Archaeology of a Bay Area Town
Bay Area-based photographer Josh Marcotte walks for days to find rare scenes and urban artifacts not yet scrubbed from San Jose’s insistently evolving face. His work captures storefronts, people, signs, and houses that are not what most people conjure when they think of the city today. For Polarr, Emily von Hoffmann spoke with him about the project.
Emily von Hoffmann: Can you describe the concept of Lost San Jose for our readers?
Josh Marcotte: Lost San Jose is an ongoing photography project documenting my life, the things I see day to day, and the things that I feel are lost or overlooked in my hometown of San Jose, California — also known as the Capital of Silicon Valley. The project also occasionally roams further afield as I explore the places that have become home to my friends and family that have since left San Jose. It did not begin as a photo project but as a writing project. I began documenting the city — what I saw and experienced— by writing a series of short stories, poems and memoir pieces.
EvH: How did you become interested in urban preservation?
JM: I am a fourth-generation resident of San Jose. Growing up, my grandfather would tell me stories about the history of San Jose and his life growing up here. When I began to explore the city on my own, I found that many of the places and things my grandfather spoke about were gone or simply abandoned.
As time passed, the places and things that inspired the stories began to disappear in the name of redevelopment or reuse, or because they fell victim to arson. It was then that I began photographing them with disposable cameras to have a record of what had once been. As I took more photos, I became more interested in photography and decided to teach myself.
Change is a part of San Jose’s past and a part of its future. Because of this, things here can disappear in the name of progress. Preserving a sense of place through the preservation of its interesting and unique buildings can not only strengthen the community around it but also the small businesses that are located within them. I wanted to do my part and help save a bit of that past, the places that make a place like San Jose so unique.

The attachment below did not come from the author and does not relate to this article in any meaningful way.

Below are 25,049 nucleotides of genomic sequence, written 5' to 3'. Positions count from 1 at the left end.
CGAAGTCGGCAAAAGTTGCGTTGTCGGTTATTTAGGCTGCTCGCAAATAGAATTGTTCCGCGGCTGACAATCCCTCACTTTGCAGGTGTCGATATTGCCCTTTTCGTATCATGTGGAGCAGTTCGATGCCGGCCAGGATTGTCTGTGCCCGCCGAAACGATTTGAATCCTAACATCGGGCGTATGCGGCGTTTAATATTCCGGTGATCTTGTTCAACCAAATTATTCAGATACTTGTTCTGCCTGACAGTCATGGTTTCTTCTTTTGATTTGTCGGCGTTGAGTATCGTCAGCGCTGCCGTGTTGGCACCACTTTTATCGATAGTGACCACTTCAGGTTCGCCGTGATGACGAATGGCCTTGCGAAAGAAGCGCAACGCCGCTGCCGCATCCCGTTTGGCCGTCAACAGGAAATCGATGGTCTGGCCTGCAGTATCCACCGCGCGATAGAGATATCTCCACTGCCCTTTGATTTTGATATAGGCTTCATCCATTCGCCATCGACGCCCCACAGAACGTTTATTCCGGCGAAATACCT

EvH: Sprinkled among the signs and structures pictured — on your Instagram account, for instance — are intimate, uncluttered portraits. Can you tell me about one or two people you’ve photographed as part of the project? How did you approach people? How are they artifacts?
JM: Several years into the project I realized I hadn’t photographed a single person. So much of the writing project had been about the people I met and the interactions I had with them, it felt like that piece was missing from the photos.
It wasn’t anything I had done on purpose, it just happened that way. San Jose, like many cities in California, is very much about the automobile. I could walk for hours, having hundreds of cars pass me, but not see another person on the sidewalk. The issue was compounded by the fact that I am a very shy person and usually keep to myself. Asking strangers to take their photo went against my entire being and took some real intestinal fortitude. I was lucky that the first few people I asked said yes.
This is a photo of Mark:
I was photographing some cars in various states of repair in front of a body shop when an employee came out to ask what I was doing. We had a great conversation about cars, growing up in San Jose, and the cost of trying to stay afloat in California. I was invited back to take photos anytime. I stopped by the shop several more times after that for more photos and conversation. On one of those stops, I was introduced to Mark, a friend of the shop, who happily agreed to let me take his portrait.